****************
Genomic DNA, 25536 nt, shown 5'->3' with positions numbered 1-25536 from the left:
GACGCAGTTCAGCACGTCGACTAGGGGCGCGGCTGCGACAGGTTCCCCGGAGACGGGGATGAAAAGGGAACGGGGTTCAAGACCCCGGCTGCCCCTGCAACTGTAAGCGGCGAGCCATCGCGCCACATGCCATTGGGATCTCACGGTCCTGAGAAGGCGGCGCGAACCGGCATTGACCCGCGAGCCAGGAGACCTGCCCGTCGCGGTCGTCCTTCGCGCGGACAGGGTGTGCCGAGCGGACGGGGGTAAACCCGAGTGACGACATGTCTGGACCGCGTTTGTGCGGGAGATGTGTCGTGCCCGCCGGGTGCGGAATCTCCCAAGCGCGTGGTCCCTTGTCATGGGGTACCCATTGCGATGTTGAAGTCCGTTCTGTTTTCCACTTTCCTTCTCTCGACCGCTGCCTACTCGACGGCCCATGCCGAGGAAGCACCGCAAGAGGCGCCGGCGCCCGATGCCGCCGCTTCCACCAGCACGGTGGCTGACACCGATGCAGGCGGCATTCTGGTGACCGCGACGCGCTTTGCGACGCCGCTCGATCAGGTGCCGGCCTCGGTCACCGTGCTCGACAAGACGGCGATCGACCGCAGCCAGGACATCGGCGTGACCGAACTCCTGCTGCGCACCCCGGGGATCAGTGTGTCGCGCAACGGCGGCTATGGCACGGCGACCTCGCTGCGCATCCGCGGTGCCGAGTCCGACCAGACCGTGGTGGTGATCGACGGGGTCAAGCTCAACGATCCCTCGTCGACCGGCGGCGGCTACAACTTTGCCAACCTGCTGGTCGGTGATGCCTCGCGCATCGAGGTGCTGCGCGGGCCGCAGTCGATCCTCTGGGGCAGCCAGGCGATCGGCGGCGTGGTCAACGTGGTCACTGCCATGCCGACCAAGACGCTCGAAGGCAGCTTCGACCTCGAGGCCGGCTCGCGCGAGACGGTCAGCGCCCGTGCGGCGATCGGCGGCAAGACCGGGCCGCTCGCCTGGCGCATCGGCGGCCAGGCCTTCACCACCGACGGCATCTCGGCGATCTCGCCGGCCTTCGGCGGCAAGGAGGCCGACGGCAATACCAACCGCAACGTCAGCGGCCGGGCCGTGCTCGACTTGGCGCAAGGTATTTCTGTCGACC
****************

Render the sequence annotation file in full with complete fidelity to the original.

Genomic DNA, 25536 nt, shown 5'->3' with positions numbered 1-25536 from the left:
GACGCAGTTCAGCACGTCGACTAGGGGCGCGGCTGCGACAGGTTCCCCGGAGACGGGGATGAAAAGGGAACGGGGTTCAAGACCCCGGCTGCCCCTGCAACTGTAAGCGGCGAGCCATCGCGCCACATGCCATTGGGATCTCACGGTCCTGAGAAGGCGGCGCGAACCGGCATTGACCCGCGAGCCAGGAGACCTGCCCGTCGCGGTCGTCCTTCGCGCGGACAGGGTGTGCCGAGCGGACGGGGGTAAACCCGAGTGACGACATGTCTGGACCGCGTTTGTGCGGGAGATGTGTCGTGCCCGCCGGGTGCGGAATCTCCCAAGCGCGTGGTCCCTTGTCATGGGGTACCCATTGCGATGTTGAAGTCCGTTCTGTTTTCCACTTTCCTTCTCTCGACCGCTGCCTACTCGACGGCCCATGCCGAGGAAGCACCGCAAGAGGCGCCGGCGCCCGATGCCGCCGCTTCCACCAGCACGGTGGCTGACACCGATGCAGGCGGCATTCTGGTGACCGCGACGCGCTTTGCGACGCCGCTCGATCAGGTGCCGGCCTCGGTCACCGTGCTCGACAAGACGGCGATCGACCGCAGCCAGGACATCGGCGTGACCGAACTCCTGCTGCGCACCCCGGGGATCAGTGTGTCGCGCAACGGCGGCTATGGCACGGCGACCTCGCTGCGCATCCGCGGTGCCGAGTCCGACCAGACCGTGGTGGTGATCGACGGGGTCAAGCTCAACGATCCCTCGTCGACCGGCGGCGGCTACAACTTTGCCAACCTGCTGGTCGGTGATGCCTCGCGCATCGAGGTGCTGCGCGGGCCGCAGTCGATCCTCTGGGGCAGCCAGGCGATCGGCGGCGTGGTCAACGTGGTCACTGCCATGCCGACCAAGACGCTCGAAGGCAGCTTCGACCTCGAGGCCGGCTCGCGCGAGACGGTCAGCGCCCGTGCGGCGATCGGCGGCAAGACCGGGCCGCTCGCCTGGCGCATCGGCGGCCAGGCCTTCACCACCGACGGCATCTCGGCGATCTCGCCGGCCTTCGGCGGCAAGGAGGCCGACGGCAATACCAACCGCAACGTCAGCGGCCGGGCCGTGCTCGACTTGGCGCAAGGTATTTCTGTCGACC